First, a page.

Researchers discover molecule that inhibits cancer cell stress response

Scientists find a new chemical probe that is a potent inhibitor of human cancer cell proliferation in vitro, with potential applications against many cancers.

Ovarian cancer cells

Heat shock transcription factor 1 (HSF1) is expressed by many types of cancers and is involved in the stress response of cancer cells, as well as tumour growth and progression. However, there are currently no drugs targeting HSF1.

In the search for novel drug targets, researchers from the Institute of Cancer Research used an approach known as cell-based phenotypic screen on 200,000 chemicals to see if any inhibited the HSF1 pathway.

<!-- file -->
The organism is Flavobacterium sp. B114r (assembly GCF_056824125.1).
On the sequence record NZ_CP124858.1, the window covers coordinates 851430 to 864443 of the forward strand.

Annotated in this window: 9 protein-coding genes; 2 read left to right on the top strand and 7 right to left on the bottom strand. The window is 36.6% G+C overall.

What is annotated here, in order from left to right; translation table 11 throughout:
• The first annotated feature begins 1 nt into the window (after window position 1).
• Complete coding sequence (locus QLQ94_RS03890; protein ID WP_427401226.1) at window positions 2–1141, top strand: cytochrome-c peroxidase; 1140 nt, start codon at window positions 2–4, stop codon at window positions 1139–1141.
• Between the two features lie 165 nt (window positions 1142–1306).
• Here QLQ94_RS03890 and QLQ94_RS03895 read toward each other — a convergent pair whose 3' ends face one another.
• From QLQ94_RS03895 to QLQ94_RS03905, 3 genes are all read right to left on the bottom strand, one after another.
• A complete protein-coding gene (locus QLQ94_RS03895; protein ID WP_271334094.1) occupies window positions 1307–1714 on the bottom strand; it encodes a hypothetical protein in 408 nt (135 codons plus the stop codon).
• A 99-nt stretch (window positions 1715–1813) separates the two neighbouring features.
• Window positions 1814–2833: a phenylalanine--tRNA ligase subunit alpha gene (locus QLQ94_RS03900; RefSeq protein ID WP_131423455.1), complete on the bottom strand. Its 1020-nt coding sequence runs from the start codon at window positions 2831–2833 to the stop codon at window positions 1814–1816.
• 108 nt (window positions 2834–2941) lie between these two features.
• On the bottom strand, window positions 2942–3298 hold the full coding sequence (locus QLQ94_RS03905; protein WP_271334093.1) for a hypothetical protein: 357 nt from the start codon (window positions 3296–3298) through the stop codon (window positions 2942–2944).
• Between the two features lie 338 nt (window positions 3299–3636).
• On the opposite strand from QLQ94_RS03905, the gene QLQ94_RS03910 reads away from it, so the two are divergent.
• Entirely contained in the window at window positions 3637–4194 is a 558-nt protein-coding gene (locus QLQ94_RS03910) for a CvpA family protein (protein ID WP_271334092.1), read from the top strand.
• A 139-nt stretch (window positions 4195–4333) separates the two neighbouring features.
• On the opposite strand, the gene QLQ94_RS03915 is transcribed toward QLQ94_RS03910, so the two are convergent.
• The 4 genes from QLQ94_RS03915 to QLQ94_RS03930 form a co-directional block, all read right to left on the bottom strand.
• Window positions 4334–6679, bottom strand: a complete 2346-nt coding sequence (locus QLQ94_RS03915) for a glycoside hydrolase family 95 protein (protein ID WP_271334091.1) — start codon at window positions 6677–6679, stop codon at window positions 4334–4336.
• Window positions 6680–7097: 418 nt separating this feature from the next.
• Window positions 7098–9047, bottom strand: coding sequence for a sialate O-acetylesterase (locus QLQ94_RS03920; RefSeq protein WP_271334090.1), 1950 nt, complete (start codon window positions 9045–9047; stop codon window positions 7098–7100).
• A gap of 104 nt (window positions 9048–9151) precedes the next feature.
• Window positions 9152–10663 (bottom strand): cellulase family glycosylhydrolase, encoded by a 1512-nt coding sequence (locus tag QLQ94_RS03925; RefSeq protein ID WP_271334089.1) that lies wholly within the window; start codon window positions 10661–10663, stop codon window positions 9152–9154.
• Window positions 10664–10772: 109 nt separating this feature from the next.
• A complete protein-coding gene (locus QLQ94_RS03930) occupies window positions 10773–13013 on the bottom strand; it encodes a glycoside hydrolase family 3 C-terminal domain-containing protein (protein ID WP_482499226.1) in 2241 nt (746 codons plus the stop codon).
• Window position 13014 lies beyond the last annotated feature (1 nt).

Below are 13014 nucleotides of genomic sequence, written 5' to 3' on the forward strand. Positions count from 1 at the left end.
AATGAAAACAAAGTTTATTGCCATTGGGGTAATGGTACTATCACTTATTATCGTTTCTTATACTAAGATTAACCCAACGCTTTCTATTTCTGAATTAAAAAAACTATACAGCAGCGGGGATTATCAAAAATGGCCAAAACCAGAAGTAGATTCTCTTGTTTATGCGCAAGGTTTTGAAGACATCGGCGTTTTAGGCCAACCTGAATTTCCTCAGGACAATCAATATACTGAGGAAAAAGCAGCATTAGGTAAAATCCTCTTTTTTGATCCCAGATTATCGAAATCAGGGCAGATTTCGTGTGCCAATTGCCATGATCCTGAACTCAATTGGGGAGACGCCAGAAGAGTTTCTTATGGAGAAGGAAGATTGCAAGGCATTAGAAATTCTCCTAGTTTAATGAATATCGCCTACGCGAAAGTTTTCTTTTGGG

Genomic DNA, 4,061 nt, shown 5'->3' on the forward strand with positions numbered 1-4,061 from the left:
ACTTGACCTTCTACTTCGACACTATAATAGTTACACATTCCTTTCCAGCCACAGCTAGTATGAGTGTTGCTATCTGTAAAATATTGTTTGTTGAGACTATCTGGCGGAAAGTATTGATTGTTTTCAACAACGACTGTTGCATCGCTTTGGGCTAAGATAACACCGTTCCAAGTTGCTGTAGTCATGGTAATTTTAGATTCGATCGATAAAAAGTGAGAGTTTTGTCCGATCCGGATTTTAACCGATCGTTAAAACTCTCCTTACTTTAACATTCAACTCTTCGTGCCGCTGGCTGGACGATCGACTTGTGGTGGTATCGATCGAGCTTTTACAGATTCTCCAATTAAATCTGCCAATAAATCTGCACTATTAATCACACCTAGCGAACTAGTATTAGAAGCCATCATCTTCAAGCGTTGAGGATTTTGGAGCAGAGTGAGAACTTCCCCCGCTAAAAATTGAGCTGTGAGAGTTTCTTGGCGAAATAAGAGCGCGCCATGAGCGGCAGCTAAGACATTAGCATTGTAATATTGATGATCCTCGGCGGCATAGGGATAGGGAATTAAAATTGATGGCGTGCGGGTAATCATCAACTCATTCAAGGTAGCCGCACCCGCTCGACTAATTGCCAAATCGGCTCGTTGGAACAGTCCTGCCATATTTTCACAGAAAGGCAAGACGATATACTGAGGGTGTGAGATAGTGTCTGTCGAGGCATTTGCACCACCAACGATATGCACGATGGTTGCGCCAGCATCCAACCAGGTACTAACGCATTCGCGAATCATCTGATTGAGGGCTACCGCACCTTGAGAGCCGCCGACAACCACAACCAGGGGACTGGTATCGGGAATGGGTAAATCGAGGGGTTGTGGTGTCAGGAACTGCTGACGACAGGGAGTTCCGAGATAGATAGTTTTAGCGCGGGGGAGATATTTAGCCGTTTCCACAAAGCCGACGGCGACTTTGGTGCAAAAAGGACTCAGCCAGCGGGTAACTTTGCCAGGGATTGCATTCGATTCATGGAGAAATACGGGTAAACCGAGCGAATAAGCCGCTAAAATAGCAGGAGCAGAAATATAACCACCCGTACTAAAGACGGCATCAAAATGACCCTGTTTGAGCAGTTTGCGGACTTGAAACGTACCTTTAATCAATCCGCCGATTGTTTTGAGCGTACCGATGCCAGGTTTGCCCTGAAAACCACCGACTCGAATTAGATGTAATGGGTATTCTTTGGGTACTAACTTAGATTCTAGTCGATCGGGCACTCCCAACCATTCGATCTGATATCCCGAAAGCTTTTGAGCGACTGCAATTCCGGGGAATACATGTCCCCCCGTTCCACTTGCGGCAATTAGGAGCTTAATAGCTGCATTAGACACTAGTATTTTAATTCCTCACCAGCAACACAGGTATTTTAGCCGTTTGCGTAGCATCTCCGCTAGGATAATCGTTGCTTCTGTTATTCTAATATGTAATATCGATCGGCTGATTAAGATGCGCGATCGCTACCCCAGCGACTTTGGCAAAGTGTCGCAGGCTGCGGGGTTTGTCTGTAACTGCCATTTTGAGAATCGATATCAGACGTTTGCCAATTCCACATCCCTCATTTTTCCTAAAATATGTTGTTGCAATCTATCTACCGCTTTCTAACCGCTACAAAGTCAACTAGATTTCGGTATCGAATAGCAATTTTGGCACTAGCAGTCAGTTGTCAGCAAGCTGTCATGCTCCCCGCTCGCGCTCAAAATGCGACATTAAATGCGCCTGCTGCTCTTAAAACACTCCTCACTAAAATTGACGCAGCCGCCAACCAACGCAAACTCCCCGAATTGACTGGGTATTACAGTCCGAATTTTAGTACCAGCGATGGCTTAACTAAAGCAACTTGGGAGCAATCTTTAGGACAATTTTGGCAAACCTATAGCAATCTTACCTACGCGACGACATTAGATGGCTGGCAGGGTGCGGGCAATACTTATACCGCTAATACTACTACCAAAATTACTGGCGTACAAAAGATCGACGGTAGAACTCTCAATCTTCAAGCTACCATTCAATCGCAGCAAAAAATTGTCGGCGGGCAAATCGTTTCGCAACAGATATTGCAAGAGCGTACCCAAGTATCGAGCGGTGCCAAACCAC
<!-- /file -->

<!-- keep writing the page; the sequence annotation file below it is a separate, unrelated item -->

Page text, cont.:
They identified one member of a class of molecules called bisamides, which was able to block expression of a key heat shock protein in the pathway. Further modifications produced a new molecule (CCT251236) that inhibited cell proliferation in vitro and slowed tumour growth in a mouse xenograft model using human ovarian cancer cells.

The team, who report their findings in the Journal of Medicinal Chemistry
(2017;60:180-201), says the molecule could be the basis for developing a new therapy against a range of cancers.


[1] Cheeseman MD, Chessum NEA, Rye CS et al. Discovery of a chemical probe bisamide (CCT251236): an orally bioavailable efficacious pirin ligand from a Heat Shock Transcription Factor 1 (HSF1) phenotypic screen. J Med Chem 2017;60:180-201. doi: 10.1021/acs.jmedchem.6b01055

Last updated
Clinical Pharmacist, CP, March 2017, Vol 9, No 3;9(3):DOI:10.1211/PJ.2017.20202387

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